Example: X received a 10% capital interest in the ABC Partnership in exchange for services rendered. On the date X was admitted to the partnership, ABC’s net assets had a basis of $30,000 and a FMV of $50,000. X must recognize compensation income of $5,000.
Property contributed to the partnership has the same basis as it had in the contributing partner’s hands (a transferred basis). The basis for the partner’s partnership interest is increased by the adjusted basis of property contributed. No gain or loss is generally recognized by the partnership upon the contribution.
The partnership’s holding period for contributed property includes the period of time the property was held by the partner. A partner’s holding period for a partnership interest includes the holding period of property contributed, if the contributed property was a capital asset or Sec. 1231 asset in the contributing partner’s hands.
Although not a separate taxpaying entity, the partnership must make most elections as to the tax treatment of partnership items. For example, the partnership must select a taxable year and various accounting methods which can differ from the methods used by its partners. Partnership elections include an overall method of accounting, inventory method, the method used to compute depreciation, and the election to expense depreciable assets under Sec. 179.
Income and Loss In Partnership
Since a partnership is not a separate taxpaying entity, but instead acts as a conduit to pass-through items of income and deduction to individual partners, the partnership’s reporting of income and deductions requires a two-step approach.
Step-1. All items having special tax characteristics (i.e., subject to partial or full exclusion, % or dollar limitation, etc.) must be segregated and taken into account separately by each partner so that any special tax characteristics are preserved. These special items are listed separately on Schedule K of the partnership return and include: (a) Capital gains and losses; (b) Sec. 1231 gains and losses; (c) Charitable contributions; (d) Foreign income taxes; (e) Sec. 179 expense deduction for recovery property; (f) Interest, dividend, and royalty income; (g) Interest expense on investment indebtedness; (h) Net income (loss) from rental real estate activity; (i) Net income (loss) from other rental activity.
Step-2. All remaining items (since they have no special tax characteristics) are ordinary in nature and are netted in the computation of partnership ordinary income or loss from trade or business activities. Frequently encountered ordinary income and deductions include: (a) Sales less cost of goods sold; (b) Business expenses such as wages, rents, bad debts, and repairs; (c) Guaranteed payments to partners; (d) Depreciation; (e) Amortization (over sixty months or more) of partnership organization expenses; (f) Sec. 1245, 1250, etc., recapture; (g) See Form 1065 outline at beginning of chapter for more detail.
The character of any gain or loss recognized on the disposition of property is generally determined by the nature of the property in the hands of the partnership. However, for contributed property, the character may be based on the nature of the property to the contributing partner before contribution:
- If a partner contributes unrealized receivables, the partnership will recognize ordinary income or loss on the subsequent disposition of the unrealized receivables.
- If the property contributed was inventory property to the contributing partner, any gain or loss recognized by the partnership on the disposition of the property within five years will be treated as ordinary income or loss.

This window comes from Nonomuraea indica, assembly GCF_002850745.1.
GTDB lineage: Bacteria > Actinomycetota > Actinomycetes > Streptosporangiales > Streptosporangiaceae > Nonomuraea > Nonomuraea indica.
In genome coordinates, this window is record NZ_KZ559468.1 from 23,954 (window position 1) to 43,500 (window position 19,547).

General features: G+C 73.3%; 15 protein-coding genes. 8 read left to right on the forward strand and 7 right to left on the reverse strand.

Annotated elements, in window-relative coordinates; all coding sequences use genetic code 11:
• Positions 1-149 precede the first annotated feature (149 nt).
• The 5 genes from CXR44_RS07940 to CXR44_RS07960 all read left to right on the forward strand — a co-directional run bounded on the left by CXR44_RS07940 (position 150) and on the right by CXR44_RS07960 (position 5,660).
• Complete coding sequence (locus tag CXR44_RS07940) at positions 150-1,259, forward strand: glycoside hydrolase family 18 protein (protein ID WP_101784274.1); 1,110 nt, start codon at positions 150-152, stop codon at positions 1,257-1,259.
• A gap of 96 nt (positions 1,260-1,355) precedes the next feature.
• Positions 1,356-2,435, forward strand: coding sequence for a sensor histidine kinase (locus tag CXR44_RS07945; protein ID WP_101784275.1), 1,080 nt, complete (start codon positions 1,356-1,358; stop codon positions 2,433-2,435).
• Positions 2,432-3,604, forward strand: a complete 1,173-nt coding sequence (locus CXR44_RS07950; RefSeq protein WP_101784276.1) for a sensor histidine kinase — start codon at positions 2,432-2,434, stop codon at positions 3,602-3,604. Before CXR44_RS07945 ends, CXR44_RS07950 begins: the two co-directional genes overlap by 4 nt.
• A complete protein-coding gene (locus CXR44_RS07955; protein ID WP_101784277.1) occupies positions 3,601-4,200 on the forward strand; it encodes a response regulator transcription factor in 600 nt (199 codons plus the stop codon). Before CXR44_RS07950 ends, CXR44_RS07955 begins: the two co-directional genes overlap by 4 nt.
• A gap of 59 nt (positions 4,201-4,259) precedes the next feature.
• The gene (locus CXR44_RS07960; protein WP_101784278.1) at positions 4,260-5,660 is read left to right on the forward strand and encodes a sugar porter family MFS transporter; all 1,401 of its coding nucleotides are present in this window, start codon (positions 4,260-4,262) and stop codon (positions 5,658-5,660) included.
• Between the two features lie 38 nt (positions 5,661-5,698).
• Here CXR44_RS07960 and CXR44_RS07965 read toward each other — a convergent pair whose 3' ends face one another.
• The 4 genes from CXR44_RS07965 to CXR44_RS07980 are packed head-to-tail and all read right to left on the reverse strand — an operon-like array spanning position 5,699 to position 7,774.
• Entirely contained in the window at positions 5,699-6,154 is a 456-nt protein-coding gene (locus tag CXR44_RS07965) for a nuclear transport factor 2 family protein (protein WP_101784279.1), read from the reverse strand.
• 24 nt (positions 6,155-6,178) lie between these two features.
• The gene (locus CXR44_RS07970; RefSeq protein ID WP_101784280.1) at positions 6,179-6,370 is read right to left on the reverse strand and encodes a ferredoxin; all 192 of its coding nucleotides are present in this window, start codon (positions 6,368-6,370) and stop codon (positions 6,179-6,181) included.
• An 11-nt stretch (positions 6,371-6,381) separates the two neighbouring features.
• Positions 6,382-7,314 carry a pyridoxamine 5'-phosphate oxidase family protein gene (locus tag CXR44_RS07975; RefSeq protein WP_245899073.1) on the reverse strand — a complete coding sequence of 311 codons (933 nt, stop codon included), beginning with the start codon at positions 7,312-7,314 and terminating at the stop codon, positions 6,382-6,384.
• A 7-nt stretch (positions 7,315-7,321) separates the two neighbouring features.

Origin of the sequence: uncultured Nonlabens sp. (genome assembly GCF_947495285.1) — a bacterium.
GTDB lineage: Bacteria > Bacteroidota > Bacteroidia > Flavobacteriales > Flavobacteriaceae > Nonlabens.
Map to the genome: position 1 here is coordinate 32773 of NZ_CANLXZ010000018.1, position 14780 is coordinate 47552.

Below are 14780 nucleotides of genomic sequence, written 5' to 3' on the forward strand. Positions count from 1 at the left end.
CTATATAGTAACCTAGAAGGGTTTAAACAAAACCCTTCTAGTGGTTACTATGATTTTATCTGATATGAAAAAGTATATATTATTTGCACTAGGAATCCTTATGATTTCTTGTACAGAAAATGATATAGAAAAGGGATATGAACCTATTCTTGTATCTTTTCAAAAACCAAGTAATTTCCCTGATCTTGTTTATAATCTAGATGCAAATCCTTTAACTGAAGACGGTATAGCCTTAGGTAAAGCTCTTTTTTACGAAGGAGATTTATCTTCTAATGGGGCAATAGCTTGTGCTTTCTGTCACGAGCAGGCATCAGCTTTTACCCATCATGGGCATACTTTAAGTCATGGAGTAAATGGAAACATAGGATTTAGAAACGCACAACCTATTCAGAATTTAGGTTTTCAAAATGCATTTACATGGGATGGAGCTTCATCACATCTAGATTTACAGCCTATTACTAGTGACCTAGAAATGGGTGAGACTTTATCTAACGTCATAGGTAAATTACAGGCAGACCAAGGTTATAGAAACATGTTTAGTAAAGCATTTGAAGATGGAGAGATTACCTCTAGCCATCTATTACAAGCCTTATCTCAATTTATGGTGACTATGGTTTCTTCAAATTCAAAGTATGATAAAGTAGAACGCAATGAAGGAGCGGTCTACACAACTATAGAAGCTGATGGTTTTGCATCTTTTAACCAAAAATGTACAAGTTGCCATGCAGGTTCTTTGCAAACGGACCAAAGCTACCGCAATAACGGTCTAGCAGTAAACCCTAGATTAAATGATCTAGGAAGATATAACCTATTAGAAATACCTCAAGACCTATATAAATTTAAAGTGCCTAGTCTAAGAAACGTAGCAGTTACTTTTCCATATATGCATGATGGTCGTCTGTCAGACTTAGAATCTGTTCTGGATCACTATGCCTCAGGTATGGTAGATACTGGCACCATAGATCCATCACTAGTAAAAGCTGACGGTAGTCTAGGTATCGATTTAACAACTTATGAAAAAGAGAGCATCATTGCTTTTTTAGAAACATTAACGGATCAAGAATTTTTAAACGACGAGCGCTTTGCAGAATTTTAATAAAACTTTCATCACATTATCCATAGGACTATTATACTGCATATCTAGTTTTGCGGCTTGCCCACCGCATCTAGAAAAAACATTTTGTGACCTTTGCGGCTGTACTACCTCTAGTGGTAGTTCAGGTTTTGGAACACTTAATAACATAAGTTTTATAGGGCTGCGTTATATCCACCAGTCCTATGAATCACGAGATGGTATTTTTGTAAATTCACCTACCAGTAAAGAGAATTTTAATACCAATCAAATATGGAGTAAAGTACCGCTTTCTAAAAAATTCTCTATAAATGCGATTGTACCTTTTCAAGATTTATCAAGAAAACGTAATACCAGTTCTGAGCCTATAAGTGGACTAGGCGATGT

- If the contributed property was a capital asset, any loss later recognized by the partnership on the disposition of the property within five years will be treated as a capital loss to the extent of the contributing partner’s unrecognized capital loss at the time of contribution. This rule applies to losses only, not to gains.
Three sets of rules may limit the amount of partnership loss that a partner can deduct:
Rule-1. A partner’s distributive share of partnership ordinary loss and special loss items is deductible by the partner only to the extent of the partner’s basis for the partnership interest at the end of the taxable year [Sec. 704(d)]. According to this rule:
- The pass-through of loss is considered to be the last event during the partnership’s taxable year; all positive basis adjustments are made prior to determining the amount of deductible loss.
- Unused losses are carried forward and can be deducted when the partner obtains additional basis for the partnership interest.
Example: A partner who materially participates in the partnership’s business has a distributive share of partnership capital gain of $200 and partnership ordinary loss of $3,000, but the partner’s basis in the partnership is only $2,400 before consideration of these items. The partner can deduct $2,600 of the ordinary loss ($2,400 of beginning basis + $200 net capital gain). The remaining $400 of ordinary loss must be carried forward.
Rule-2. The deductibility of partnership losses is also limited to the amount of the partner’s at-risk basis [Sec. 465]. According to this rule:
- A partner’s at-risk basis is generally the same as the partner’s regular partnership basis with the exception that liabilities are included in at-risk basis only if the partner is personally liable for such amounts.
- Non-recourse liabilities are generally excluded from at-risk basis.
- Qualified non-recourse real estate financing is included in at-risk basis.
Rule-3. The deductibility of partnership losses may also be subject to the passive activity loss limitations [Sec. 469]. Passive activity losses are deductible only to the extent of the partner’s income from other passive activities. According to this rule:
- Passive activities include (a) any partnership trade or business in which the partner does not materially participate, and (b) any rental activity.
- A limited partnership interest generally fails the material participation test.
- To qualify for the $25,000 exception for active participation in a rental real estate activity, a partner (together with spouse) must own at least 10% of the value of the partnership interests.